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Working-Class Values and the American Dream Are on the Line in Sweat

Playwright Lynn Nottage documents the lives of Pennsylvania factory workers.

Mary Mara (Tracey) and Portia (Cynthia) in Lynn Nottage's Sweat, directed by Lisa Peterson, at the Mark Taper Forum.
(© Craig Schwartz)

Lynn Nottage's Pulitzer Prize-winning drama Sweat, now playing at the Mark Taper Forum, exposes the collapse of the American working class in the new millennium. When backed up against the wall and left with neither income nor hope, people sink into racism almost by reflex. The ramifications of humanity's anger hangs over the play, yet Nottage hints at the power of forgiveness and redemption.

The play opens in 2008. Two hostile men sit in separate rooms with the same parole officer after being released from an eight-year prison sentence. Though they used to be best friends, Jason (Will Hochman) now has a face covered with white-supremacy tattoos, while Chris (Grantham Coleman) has returned from prison emotionally broken. The two men have not seen each other since the events that led to their incarceration. The kind but stalwart officer (Kevin T. Carroll) hopes a reunion between the two will help heal their wounds.

To understand how we got here, Nottage takes us back to the year 2000. Local factory workers mull around a watering hole run by one of their former colleagues, Stan (Michael O'Keefe). Three best friends, Cynthia (Portia), Tracey (Mary Mara), and Jessie (Amy Pietz), pass the time at the bar joking and drinking to obliteration in order to survive the daily grind. Their whole lives have been on the factory line. Their fathers and grandfathers, spouses, and everyone else in this small Pennsylvania town have grown up working on the plant floor, including Tracey and Cynthia's respective sons, Jason and Chris. But the sense of pride they've had over their work is being stripped away as the company begins to disassemble. The union, there to protect the workers, has become overwhelmed and impotent. In the midst of all this, Cynthia, who is African-American, is up for a management role after years of hard work, but her promotion leads to frustration as both the company and her friends use her as a scapegoat. As the months of 2000 pass, the relationships that create the foundation of Sweat begin to unravel and we come to see the events that led Chris and Jason, two best buds with exuberance for their future, to wind up in prison.

Sweat dissects the insidiousness of privilege and entitlement, reminding audiences that there's always someone on a lower plane to blame for your troubles, and there will always be someone who stands to profit from your loss. Though the play is brimming with these rich themes, the execution does not always succeed. With the opening focused on Chris and Jason, but the bulk of the play resting on their mothers, the audience investment from one set of characters to another feels destabilizing. The 2008 sequences also shine a spotlight on Chris and Jason's mysterious crime without revealing that incident until the end, leaving the audience waiting for the other shoe to drop instead of being able to focus on the complex relationships Nottage builds and the reflection of America in civil strife.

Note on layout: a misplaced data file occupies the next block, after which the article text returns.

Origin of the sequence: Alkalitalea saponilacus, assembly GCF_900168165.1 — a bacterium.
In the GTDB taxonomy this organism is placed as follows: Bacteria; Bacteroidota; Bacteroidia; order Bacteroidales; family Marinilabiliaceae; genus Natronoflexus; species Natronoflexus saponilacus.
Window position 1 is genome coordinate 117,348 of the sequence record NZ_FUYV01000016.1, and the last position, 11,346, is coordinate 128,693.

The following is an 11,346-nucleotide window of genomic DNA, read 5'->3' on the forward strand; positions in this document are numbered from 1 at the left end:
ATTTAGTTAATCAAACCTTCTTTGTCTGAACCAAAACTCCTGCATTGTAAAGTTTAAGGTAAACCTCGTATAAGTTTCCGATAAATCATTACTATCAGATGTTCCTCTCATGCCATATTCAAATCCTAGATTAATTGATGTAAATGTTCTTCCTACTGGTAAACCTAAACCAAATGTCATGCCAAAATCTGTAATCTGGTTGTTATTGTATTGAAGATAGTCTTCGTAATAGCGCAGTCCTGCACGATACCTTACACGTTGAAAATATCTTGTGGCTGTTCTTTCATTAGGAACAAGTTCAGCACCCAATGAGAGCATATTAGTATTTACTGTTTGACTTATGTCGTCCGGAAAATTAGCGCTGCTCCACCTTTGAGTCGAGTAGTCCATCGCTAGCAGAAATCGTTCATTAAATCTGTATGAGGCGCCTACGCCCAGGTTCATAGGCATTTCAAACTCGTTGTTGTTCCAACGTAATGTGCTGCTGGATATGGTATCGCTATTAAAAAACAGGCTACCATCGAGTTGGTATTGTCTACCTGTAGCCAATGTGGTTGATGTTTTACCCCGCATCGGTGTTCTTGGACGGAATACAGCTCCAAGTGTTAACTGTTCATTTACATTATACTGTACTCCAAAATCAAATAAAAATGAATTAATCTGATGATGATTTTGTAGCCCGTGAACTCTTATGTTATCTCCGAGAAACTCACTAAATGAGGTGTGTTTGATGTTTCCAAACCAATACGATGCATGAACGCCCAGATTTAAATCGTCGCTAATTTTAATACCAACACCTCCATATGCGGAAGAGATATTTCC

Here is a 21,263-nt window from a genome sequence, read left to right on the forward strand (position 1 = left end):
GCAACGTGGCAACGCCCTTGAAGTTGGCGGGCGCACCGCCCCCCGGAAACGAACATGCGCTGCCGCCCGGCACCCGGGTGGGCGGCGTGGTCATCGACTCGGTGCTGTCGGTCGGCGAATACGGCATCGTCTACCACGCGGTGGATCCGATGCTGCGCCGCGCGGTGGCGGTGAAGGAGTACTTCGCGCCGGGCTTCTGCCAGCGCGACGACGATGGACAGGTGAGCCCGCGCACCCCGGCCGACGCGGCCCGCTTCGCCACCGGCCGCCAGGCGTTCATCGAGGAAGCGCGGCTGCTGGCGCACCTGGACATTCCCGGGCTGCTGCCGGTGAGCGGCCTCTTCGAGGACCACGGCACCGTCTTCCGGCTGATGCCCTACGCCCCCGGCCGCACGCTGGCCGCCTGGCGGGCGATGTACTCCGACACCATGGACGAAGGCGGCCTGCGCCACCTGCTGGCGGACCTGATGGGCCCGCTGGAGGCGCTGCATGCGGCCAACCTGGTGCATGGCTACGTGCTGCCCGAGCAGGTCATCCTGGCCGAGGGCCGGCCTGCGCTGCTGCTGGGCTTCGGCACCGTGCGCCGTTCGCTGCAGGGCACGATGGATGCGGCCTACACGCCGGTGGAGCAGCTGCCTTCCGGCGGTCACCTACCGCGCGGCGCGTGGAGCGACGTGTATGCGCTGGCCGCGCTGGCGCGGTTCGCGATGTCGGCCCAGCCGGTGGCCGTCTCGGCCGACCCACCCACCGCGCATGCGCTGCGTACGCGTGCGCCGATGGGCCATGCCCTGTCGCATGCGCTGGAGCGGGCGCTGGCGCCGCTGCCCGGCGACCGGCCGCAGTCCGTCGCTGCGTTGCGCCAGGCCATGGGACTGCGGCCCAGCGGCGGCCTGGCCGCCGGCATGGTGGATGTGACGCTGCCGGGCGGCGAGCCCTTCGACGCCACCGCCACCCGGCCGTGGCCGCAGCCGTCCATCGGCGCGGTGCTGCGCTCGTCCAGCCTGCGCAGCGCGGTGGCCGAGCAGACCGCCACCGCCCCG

Director Lisa Peterson uses television screens to document major world events that led to the collapse of the American factory system, such as the financial crisis and bailout of 2008 and the election of George W. Bush in 2000, so that the audience can travel back to a precarious time not very different from 2018. Thrash rock music from the early millennium sets the mood and evokes tension. Peterson unleashes her actors like pinballs, bouncing off each other, intensifying until they explode in the climax. Unfortunately, that kinetic energy is all on one level, high, so the audience feels distanced from the characters.

Of the performances, Coleman and Hochman remarkably deviate from sullen and washed-out in their 2008 scenes, to rambunctious, youthful, and optimistic in 2000. John Earl Jelks is heartbreaking as Chris's father, a maddened drug addict who has lost the respect of his family. Carroll, in his few scenes as the parole officer, conveys the father figure both boys need to rehabilitate. Pietz portrays Jessie as a lonely woman hiding in a glass of alcohol. Though her two friends clash throughout the play, Pietz appears to harbor most of the blows. Mara plays Tracey as a shrill woman who is looking for others to blame. Beyond that, however, Mara doesn't project the character's humanity, which leads a character meant to propel the story to instead fall flat. Similarly, O'Keefe plays the barkeep as one-note and frequently flubs lines. Portia is stiff as Cynthia, talking at the characters instead of speaking her peace.

The creative elements of the production fare better, with Christopher Barreca's set taking audiences to the neighborhood bar so one can almost smell the stale beer on the floor. Fight director Steve Raskin makes the final confrontation realistic and harrowing. Emilio Sosa's costumes reflect the clothing one would wear to unwind after a day sweating on the line.

Alas, its high production values can only do so much to hide the fact that Sweat leaves the audience feeling more like they've watched an extended soapbox speech rather than having spent time in the flesh-and-blood lives of its characters.

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